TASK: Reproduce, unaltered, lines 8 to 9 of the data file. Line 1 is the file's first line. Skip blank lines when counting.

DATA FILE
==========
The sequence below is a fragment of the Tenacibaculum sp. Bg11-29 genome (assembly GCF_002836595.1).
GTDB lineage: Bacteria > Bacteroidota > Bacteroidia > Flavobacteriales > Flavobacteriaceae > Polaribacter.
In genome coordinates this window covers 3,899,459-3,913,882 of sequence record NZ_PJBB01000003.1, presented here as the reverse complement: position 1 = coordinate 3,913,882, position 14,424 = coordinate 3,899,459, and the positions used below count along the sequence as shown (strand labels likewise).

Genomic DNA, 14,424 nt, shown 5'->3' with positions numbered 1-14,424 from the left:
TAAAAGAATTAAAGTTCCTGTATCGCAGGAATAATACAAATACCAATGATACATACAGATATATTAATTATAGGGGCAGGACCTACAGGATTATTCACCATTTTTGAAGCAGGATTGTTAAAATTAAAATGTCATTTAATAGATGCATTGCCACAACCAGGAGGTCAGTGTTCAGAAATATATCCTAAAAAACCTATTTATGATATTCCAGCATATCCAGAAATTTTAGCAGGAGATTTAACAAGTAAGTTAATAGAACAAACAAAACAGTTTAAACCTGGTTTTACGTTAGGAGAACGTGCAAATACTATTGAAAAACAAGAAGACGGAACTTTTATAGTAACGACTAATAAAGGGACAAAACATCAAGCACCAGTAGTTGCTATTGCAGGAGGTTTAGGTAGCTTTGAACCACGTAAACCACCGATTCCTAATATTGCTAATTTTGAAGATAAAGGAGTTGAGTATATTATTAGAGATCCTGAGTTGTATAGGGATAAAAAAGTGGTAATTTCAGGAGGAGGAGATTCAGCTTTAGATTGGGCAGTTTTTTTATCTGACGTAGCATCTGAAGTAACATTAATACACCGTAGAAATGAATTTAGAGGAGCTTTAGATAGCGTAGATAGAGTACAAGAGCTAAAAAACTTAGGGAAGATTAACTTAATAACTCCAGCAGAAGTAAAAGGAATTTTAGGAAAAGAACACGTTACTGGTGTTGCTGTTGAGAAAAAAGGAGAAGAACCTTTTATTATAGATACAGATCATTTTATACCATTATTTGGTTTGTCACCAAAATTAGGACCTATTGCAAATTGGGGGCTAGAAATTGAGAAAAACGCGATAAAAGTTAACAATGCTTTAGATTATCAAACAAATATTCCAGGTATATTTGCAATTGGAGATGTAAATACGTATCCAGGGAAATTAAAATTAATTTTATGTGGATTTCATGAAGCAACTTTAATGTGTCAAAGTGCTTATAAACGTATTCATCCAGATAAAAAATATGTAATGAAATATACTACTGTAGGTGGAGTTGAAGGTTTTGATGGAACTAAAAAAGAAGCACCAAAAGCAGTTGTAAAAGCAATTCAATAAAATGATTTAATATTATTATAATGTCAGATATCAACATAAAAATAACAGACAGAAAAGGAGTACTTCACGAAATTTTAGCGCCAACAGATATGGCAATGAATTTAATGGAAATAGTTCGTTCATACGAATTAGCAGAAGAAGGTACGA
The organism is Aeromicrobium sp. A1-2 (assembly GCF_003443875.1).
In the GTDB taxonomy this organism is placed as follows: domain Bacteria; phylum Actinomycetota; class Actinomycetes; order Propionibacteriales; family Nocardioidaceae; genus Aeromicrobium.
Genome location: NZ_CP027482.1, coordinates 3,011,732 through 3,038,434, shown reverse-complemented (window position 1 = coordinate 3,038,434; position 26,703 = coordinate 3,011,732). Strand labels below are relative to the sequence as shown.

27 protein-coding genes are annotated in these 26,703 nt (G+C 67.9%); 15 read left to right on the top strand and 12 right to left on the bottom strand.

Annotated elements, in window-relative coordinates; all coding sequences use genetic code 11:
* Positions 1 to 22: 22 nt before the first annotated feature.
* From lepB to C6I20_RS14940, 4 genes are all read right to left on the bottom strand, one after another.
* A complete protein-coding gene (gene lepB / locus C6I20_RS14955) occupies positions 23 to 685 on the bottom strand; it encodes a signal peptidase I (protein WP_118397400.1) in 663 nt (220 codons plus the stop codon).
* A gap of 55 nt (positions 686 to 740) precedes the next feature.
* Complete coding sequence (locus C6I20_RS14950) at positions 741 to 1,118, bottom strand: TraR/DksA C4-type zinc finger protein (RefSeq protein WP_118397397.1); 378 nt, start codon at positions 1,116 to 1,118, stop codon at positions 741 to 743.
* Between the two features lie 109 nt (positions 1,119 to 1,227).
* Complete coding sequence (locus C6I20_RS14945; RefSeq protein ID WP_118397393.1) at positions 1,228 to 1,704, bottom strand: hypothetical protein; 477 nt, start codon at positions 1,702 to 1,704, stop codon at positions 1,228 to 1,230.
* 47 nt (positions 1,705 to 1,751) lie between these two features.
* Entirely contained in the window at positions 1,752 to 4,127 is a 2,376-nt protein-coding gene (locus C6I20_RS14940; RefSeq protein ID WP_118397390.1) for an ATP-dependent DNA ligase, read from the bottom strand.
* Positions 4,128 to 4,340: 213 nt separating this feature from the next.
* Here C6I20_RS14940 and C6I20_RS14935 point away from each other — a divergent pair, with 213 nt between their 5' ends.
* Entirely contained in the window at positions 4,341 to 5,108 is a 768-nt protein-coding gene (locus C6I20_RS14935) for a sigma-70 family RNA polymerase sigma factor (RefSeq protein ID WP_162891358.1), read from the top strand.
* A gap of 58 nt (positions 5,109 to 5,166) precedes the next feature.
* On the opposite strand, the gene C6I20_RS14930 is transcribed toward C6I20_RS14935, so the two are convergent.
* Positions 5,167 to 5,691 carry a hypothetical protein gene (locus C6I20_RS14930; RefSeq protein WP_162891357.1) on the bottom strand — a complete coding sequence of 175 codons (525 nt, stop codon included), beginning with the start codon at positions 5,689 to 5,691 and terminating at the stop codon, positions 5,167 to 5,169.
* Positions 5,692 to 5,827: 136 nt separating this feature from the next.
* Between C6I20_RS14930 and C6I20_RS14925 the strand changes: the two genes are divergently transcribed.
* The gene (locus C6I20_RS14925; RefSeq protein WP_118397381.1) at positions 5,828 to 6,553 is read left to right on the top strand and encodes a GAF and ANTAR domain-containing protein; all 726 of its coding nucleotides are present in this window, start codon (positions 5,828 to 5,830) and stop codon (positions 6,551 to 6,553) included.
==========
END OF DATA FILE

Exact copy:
Genome location: NZ_CP027482.1, coordinates 3,011,732 through 3,038,434, shown reverse-complemented (window position 1 = coordinate 3,038,434; position 26,703 = coordinate 3,011,732). Strand labels below are relative to the sequence as shown.

27 protein-coding genes are annotated in these 26,703 nt (G+C 67.9%); 15 read left to right on the top strand and 12 right to left on the bottom strand.